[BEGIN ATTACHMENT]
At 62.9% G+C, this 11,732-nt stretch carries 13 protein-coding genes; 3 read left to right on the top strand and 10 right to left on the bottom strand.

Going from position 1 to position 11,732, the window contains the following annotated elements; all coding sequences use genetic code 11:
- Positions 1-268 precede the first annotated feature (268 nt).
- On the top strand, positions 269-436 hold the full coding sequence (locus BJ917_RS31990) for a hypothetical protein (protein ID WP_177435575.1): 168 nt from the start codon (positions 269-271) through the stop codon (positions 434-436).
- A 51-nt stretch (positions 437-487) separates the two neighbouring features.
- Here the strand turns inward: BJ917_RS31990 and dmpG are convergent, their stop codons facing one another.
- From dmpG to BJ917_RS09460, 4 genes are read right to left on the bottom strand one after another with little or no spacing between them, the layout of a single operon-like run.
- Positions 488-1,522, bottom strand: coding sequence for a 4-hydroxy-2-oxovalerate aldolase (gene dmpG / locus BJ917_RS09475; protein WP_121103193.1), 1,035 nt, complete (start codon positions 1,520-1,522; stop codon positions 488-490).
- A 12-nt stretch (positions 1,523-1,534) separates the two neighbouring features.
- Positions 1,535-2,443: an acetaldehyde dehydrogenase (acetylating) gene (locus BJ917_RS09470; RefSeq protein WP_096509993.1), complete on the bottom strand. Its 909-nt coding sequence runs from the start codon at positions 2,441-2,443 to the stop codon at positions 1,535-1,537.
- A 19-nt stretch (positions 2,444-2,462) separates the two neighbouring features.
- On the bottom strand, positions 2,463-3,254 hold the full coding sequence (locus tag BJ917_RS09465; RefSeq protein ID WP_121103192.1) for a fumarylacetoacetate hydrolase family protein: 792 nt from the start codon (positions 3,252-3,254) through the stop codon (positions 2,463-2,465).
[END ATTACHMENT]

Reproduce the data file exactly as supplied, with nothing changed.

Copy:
At 62.9% G+C, this 11,732-nt stretch carries 13 protein-coding genes; 3 read left to right on the top strand and 10 right to left on the bottom strand.

Going from position 1 to position 11,732, the window contains the following annotated elements; all coding sequences use genetic code 11:
- Positions 1-268 precede the first annotated feature (268 nt).
- On the top strand, positions 269-436 hold the full coding sequence (locus BJ917_RS31990) for a hypothetical protein (protein ID WP_177435575.1): 168 nt from the start codon (positions 269-271) through the stop codon (positions 434-436).
- A 51-nt stretch (positions 437-487) separates the two neighbouring features.
- Here the strand turns inward: BJ917_RS31990 and dmpG are convergent, their stop codons facing one another.
- From dmpG to BJ917_RS09460, 4 genes are read right to left on the bottom strand one after another with little or no spacing between them, the layout of a single operon-like run.
- Positions 488-1,522, bottom strand: coding sequence for a 4-hydroxy-2-oxovalerate aldolase (gene dmpG / locus BJ917_RS09475; protein WP_121103193.1), 1,035 nt, complete (start codon positions 1,520-1,522; stop codon positions 488-490).
- A 12-nt stretch (positions 1,523-1,534) separates the two neighbouring features.
- Positions 1,535-2,443: an acetaldehyde dehydrogenase (acetylating) gene (locus BJ917_RS09470; RefSeq protein WP_096509993.1), complete on the bottom strand. Its 909-nt coding sequence runs from the start codon at positions 2,441-2,443 to the stop codon at positions 1,535-1,537.
- A 19-nt stretch (positions 2,444-2,462) separates the two neighbouring features.
- On the bottom strand, positions 2,463-3,254 hold the full coding sequence (locus tag BJ917_RS09465; RefSeq protein ID WP_121103192.1) for a fumarylacetoacetate hydrolase family protein: 792 nt from the start codon (positions 3,252-3,254) through the stop codon (positions 2,463-2,465).